This kind of experience is exactly what the Magic needed to see from their rookie. And it is why that despite his inefficiencies, they kept turning back to him late in games. He is making his mistakes now so he can have breakthrough moments like this one.

Orlando as a team had its struggles late in games to be sure.

The Magic finished 19-25 in clutch situations this year, playing the ninth-most clutch games this year. That is a statement of their competitiveness this year. But it is also a statement of how far the team still has to go in big-game situations.

The Magic had the second-worst defensive rating in clutch situations at 120.4 points allowed per 100 possessions. So if it felt like the Magic gave away a lot of leads late or struggled to get stops late in games, the numbers support that feeling.

Orlando was 10th however in offensive rating in clutch situations at 111.1 points per 100 possessions. So the use of Fultz, Wagner and Banchero seemed to be relatively effective when games got tighter. The Magic just need to bring their defense with them.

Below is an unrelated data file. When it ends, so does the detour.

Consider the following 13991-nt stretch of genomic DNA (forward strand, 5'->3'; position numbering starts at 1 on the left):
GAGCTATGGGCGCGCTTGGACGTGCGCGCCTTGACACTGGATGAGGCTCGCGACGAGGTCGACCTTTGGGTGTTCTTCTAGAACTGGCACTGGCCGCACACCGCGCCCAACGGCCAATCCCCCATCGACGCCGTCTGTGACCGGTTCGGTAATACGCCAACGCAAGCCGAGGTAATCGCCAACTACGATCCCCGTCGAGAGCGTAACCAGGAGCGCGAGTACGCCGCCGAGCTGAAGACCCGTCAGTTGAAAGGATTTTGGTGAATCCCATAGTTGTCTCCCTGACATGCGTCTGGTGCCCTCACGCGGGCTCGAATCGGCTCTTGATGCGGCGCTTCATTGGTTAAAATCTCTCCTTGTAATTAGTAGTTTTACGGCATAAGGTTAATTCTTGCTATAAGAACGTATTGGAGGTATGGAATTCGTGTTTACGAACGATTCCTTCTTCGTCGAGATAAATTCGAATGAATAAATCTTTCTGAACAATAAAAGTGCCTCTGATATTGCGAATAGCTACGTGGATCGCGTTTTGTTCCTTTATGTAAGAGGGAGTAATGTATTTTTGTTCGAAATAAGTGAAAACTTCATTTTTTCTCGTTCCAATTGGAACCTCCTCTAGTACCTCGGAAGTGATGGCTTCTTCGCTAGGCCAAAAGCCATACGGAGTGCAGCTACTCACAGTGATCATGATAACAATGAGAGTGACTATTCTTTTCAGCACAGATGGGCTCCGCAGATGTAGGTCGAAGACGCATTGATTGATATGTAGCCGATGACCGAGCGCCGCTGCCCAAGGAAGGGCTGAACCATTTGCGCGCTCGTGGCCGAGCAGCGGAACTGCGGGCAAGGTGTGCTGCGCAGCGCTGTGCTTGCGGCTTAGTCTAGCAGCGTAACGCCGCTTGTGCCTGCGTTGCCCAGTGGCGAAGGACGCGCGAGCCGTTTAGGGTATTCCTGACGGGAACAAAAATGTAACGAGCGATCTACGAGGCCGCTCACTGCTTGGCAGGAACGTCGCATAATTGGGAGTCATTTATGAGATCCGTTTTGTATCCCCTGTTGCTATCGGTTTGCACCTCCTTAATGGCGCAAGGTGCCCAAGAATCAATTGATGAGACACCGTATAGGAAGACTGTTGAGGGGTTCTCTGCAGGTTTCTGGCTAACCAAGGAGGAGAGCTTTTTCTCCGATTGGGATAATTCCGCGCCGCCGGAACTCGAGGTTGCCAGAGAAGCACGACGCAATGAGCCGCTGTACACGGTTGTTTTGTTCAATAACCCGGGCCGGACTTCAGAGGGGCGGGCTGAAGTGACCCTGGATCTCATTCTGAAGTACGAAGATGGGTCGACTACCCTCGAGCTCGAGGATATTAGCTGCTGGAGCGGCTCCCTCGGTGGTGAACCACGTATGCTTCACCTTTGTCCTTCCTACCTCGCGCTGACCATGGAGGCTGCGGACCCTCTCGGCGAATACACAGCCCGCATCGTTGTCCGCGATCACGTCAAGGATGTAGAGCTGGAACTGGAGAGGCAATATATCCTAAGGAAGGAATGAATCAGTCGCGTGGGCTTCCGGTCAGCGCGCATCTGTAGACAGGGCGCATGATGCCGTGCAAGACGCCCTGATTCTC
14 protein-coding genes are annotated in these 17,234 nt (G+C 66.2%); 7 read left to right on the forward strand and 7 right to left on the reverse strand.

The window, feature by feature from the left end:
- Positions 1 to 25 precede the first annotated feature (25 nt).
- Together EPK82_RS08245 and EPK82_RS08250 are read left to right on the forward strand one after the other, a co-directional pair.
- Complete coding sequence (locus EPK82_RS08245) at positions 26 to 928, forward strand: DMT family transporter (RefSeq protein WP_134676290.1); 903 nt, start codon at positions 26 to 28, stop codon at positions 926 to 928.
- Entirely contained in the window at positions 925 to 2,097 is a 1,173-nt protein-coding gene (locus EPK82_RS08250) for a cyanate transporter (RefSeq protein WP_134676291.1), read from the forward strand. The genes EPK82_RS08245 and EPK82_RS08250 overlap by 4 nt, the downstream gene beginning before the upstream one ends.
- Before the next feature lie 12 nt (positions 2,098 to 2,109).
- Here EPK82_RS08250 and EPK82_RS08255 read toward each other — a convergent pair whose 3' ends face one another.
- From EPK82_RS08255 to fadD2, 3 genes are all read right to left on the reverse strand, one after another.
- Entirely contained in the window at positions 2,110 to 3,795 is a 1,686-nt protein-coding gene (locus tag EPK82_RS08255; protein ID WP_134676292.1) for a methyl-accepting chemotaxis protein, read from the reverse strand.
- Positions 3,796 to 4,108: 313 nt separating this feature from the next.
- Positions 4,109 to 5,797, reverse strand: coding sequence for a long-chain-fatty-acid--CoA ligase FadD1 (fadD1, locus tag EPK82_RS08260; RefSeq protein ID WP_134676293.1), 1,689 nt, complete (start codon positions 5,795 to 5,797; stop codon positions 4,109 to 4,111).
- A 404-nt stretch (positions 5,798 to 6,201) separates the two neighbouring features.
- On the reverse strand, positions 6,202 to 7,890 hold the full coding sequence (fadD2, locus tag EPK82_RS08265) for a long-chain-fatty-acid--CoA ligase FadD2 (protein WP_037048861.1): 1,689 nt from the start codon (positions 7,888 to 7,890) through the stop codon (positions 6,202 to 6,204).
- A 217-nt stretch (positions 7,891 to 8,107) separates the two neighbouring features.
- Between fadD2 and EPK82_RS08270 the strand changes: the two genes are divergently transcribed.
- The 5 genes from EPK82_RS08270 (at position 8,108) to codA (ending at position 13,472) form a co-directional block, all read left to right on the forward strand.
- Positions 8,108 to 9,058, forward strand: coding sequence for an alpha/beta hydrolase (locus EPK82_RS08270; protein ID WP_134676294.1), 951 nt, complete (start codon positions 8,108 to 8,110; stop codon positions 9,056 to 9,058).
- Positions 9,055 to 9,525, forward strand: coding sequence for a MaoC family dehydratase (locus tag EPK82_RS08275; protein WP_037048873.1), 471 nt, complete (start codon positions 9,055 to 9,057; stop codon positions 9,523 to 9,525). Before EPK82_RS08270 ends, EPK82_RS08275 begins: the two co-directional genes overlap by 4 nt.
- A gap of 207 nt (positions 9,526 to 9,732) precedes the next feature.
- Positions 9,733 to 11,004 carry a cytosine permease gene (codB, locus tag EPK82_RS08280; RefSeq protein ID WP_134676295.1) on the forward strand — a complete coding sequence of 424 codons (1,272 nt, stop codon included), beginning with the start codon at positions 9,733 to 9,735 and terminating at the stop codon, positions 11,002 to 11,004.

So it is worth looking at two high-profile clutch moments — the two games at Amway Center against the Miami Heat.

In the first meeting in February, the Magic led 97-93 with 50 seconds left in regulation. That is when the offense dried up and the Heat were able to make shots. It started with Jimmy Butler hitting a quick layup and then continued with Gary Harris missing a three and Wendell Carter turning the ball over.

Gabe Vincent hit a pair of free throws to tie the game. But Banchero did not come up big in this moment in a nightmare finish to the game for him.

Still it is easy to see all the potential Banchero has to finish these games off. On the move, defenses do not know how to handle his size. And he is able to get downhill with so much speed and power that these kinds of shots keep popping up for him.